Entertainment TV Humour or racism? Chris Lilley video sparks new controversy

Humour or racism? Chris Lilley video sparks new controversy

Chris Lilley
Chris Lilley has apologised for the timing of his controversial post, not the content. Photo: Princess Pictures
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Australian comedian Chris Lilley has come under fire for posting a blackface video likened to young Aboriginal boy Elijah Doughty on social media.

Lilley shared his 2009 music video Squashed N—- on Saturday featuring his Angry Boys character S.Mouse, just days after the verdict over Elijah’s death was handed down.

It’s the latest controversy for the actor, who has previously been accused of masquerading racism as humour in his portrayal of non-white characters.

Elijah, 14, had been riding a motorbike in August last year when he was chased and hit by a man driving a ute. The man said he had gone looking for two stolen motorbikes at a reserve in Kalgoolie-Boulder, 600km east of Perth.

The man, who cannot be identified, was cleared by the Perth Supreme Court of manslaughter on July 21 and was sentenced to three years in jail for dangerous driving causing death.

The verdict sparked national protests against the court ruling.

The video, a fan-made remix which Lilley has since deleted, features lyrics about an Aboriginal boy who is killed by a truck. Indigenous musician Briggs, Cleverman director Ryan Griffen and writer Natalie Cromb have called it racist.

Lilley later apologised for the video, saying his post was not connected in any way to the incident involving Elijah. He said he was sorry for any hurt.

Lilley accused of wearing ‘brownface’, racial stereotyping

Lilley has previously come under fire for his depictions of different ethnicities on his television shows.

His Summer Heights High spinoff Jonah from Tonga was widely condemned on release, as Lilley was criticised for racial stereotyping, using derogatory terms and wearing “brownface”.

The show, which ran for six episodes in 2014, follows 14-year-old schoolboy Jonah Takalua, who is of Tongan descent.

The Tongan community denounced Lilley’s portrayal on social media with the creation of the ‘My Name is NOT Jonah’ movement on Facebook, which sought to counter Lilley’s depiction of Tongan people going to prison and being kicked out of school.

Jumping on board the movement My Name Is NOT Jonah, alongside my fellow poly brothers & sisters at uni. This movement is…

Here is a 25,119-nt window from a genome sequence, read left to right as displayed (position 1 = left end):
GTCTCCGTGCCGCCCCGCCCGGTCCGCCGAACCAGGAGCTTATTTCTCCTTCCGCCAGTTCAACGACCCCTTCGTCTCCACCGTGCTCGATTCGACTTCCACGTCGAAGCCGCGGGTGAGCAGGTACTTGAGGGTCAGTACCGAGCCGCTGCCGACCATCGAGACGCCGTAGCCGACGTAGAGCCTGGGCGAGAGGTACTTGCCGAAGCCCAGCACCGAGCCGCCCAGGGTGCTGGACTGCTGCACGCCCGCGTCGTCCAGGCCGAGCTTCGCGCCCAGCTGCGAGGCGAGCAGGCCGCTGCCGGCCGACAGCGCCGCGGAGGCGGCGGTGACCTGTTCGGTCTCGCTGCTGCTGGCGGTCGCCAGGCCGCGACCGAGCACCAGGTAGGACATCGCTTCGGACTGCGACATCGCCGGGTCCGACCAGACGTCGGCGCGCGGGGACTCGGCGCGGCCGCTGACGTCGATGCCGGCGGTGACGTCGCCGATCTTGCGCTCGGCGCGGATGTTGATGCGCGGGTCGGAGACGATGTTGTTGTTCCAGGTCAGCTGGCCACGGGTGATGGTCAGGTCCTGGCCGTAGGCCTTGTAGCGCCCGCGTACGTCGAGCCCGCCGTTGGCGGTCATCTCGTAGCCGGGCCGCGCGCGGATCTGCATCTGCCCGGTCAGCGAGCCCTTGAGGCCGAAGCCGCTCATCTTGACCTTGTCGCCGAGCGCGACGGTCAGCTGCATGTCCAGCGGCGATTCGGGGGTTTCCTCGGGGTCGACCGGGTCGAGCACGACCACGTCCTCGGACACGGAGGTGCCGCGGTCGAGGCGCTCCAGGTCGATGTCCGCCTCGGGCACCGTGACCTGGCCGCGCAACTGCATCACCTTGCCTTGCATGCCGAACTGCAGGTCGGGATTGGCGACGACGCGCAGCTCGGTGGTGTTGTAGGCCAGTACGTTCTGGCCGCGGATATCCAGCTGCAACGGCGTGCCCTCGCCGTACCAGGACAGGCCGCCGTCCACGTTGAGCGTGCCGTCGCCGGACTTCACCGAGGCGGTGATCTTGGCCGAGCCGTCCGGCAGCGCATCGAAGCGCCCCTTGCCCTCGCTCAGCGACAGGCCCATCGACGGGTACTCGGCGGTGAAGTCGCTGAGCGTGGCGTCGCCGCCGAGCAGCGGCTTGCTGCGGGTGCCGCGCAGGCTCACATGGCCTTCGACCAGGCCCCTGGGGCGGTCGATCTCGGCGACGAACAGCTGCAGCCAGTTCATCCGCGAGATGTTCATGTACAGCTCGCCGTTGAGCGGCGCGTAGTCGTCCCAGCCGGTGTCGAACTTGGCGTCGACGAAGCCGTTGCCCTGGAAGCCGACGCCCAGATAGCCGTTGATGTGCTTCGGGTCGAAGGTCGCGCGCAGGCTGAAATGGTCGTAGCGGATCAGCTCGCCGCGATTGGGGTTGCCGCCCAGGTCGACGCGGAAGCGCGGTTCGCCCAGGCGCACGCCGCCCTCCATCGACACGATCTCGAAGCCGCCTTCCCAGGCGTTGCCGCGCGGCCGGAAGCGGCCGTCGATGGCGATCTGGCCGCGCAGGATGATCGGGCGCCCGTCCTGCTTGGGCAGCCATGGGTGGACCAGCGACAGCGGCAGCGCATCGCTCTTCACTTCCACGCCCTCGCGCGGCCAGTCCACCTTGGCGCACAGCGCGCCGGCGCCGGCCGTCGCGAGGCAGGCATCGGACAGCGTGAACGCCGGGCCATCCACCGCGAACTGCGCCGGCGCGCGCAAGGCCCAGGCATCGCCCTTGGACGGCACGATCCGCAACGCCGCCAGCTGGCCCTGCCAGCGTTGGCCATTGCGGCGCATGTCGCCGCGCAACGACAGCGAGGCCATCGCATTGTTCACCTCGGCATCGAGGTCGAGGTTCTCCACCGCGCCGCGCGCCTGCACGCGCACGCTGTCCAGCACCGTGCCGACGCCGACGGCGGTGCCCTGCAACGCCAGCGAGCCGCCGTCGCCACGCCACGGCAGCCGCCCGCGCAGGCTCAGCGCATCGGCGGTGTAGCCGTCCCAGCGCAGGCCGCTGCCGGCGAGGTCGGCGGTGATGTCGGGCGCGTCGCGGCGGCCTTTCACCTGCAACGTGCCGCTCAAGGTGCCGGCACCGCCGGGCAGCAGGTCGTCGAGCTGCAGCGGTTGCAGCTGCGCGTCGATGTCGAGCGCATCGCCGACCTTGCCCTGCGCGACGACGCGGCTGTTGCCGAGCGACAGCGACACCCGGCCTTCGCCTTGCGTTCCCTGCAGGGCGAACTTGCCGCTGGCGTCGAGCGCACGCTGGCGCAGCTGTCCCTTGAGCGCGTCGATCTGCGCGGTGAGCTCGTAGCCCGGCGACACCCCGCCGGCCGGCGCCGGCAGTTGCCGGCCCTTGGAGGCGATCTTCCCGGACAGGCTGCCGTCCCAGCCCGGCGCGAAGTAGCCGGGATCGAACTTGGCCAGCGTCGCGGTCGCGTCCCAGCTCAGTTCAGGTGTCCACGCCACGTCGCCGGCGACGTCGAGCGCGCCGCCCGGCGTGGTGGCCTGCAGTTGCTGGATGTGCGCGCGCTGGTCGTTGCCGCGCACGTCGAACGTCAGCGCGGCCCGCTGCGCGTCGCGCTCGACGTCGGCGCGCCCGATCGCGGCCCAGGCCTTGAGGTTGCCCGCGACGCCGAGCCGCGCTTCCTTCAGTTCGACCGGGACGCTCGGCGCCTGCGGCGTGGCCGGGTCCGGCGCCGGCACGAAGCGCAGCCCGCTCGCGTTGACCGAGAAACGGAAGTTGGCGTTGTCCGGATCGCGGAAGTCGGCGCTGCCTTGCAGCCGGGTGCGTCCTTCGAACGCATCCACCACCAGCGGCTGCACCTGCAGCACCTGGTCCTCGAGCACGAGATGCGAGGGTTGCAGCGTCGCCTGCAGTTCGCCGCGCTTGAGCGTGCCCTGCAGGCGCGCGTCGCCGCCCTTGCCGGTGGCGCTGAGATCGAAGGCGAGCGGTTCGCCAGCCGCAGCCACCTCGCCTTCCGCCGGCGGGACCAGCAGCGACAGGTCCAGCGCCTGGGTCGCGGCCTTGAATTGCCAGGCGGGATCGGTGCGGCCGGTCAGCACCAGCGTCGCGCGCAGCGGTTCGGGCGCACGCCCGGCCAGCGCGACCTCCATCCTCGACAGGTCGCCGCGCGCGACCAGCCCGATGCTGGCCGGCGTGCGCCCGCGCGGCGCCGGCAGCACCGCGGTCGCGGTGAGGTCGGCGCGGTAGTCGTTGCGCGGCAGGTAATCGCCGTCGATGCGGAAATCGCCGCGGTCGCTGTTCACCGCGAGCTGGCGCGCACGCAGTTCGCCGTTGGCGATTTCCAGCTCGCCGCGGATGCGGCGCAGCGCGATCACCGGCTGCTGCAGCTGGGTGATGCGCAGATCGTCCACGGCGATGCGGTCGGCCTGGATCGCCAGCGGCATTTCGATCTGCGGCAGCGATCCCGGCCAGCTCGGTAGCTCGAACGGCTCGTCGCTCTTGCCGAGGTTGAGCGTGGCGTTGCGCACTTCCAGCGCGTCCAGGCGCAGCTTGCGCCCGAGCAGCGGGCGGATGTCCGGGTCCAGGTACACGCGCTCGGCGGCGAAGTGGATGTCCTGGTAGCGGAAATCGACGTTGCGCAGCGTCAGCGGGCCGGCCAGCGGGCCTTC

Posted by Lupe Toleafoa on 2014年5月17日

‘Only certain races that it’s an issue’

In an interview with Vulture in 2011, Lilley highlighted the controversial nature of playing a black character and the backlash he received.

He went on to make the distinction that “only certain races” are an issue to portray.

“I wanted to do it because I thought it was a challenging, new, interesting idea, and mostly I just thought it was a really funny character,” Lilley said.

“The funny thing is, I played a Chinese student in We Can Be Heroes, I played a Tongan boy in Summer Heights High, and I play a Japanese woman also in Angry Boys, but the only one that people talk about is S.Mouse.

“It’s kind of funny that there’s only certain races that it’s an issue – yes, it’s that history with blackface – but, I don’t know.

“There’s no comparison. I think it’s a bit stupid that you would shut yourself off to being able to do that.”

Jonah from Tonga pulled from NZ television

Chris Lilley
Jonah from Tonga has been axed by New Zealand television. Photo: ABC

In July this year Jonah from Tonga was pulled from New Zealand channel Maori Television after the screening of the first episode.

New Zealand’s minister for Pacific peoples Alfred Ngaro said the series “perpetuates negative stereotypes of Pacific people” and “the fact it is pitched as comedy doesn’t make that any more acceptable”.

Maori Television chairman Georgina te Heuheu said the show was withdrawn because it didn’t meet the standards of the station.

“We are a Māori media outlet with our own standards, and a mandate to protect and promote the Māori language and culture,” Ms te Heuheu said.

“This means that, as a leading indigenous broadcaster, we have a responsibility to present all cultures with a degree of respect and aroha not least those of our Pacific whanaunga.”

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